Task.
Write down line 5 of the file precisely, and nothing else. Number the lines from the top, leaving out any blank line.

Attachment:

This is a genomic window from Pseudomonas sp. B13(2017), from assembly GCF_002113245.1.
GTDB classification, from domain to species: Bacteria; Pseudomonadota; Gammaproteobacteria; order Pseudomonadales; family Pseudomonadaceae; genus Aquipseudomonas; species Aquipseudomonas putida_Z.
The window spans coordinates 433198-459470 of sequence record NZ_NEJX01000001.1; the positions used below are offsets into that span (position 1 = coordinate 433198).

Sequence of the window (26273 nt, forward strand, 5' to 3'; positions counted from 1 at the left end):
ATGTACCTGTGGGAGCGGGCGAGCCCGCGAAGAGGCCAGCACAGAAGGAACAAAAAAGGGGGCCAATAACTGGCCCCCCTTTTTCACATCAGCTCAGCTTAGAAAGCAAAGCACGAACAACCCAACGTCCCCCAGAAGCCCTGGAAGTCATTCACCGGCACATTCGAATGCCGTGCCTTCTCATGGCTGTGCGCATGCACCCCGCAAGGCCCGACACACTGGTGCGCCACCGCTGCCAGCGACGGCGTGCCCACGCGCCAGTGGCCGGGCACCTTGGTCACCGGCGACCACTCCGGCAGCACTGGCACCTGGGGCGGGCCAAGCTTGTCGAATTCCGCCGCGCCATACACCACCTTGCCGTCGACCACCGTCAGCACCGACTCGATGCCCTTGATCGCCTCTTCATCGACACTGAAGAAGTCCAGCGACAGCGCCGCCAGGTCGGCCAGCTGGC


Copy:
ATGTACCTGTGGGAGCGGGCGAGCCCGCGAAGAGGCCAGCACAGAAGGAACAAAAAAGGGGGCCAATAACTGGCCCCCCTTTTTCACATCAGCTCAGCTTAGAAAGCAAAGCACGAACAACCCAACGTCCCCCAGAAGCCCTGGAAGTCATTCACCGGCACATTCGAATGCCGTGCCTTCTCATGGCTGTGCGCATGCACCCCGCAAGGCCCGACACACTGGTGCGCCACCGCTGCCAGCGACGGCGTGCCCACGCGCCAGTGGCCGGGCACCTTGGTCACCGGCGACCACTCCGGCAGCACTGGCACCTGGGGCGGGCCAAGCTTGTCGAATTCCGCCGCGCCATACACCACCTTGCCGTCGACCACCGTCAGCACCGACTCGATGCCCTTGATCGCCTCTTCATCGACACTGAAGAAGTCCAGCGACAGCGCCGCCAGGTCGGCCAGCTGGC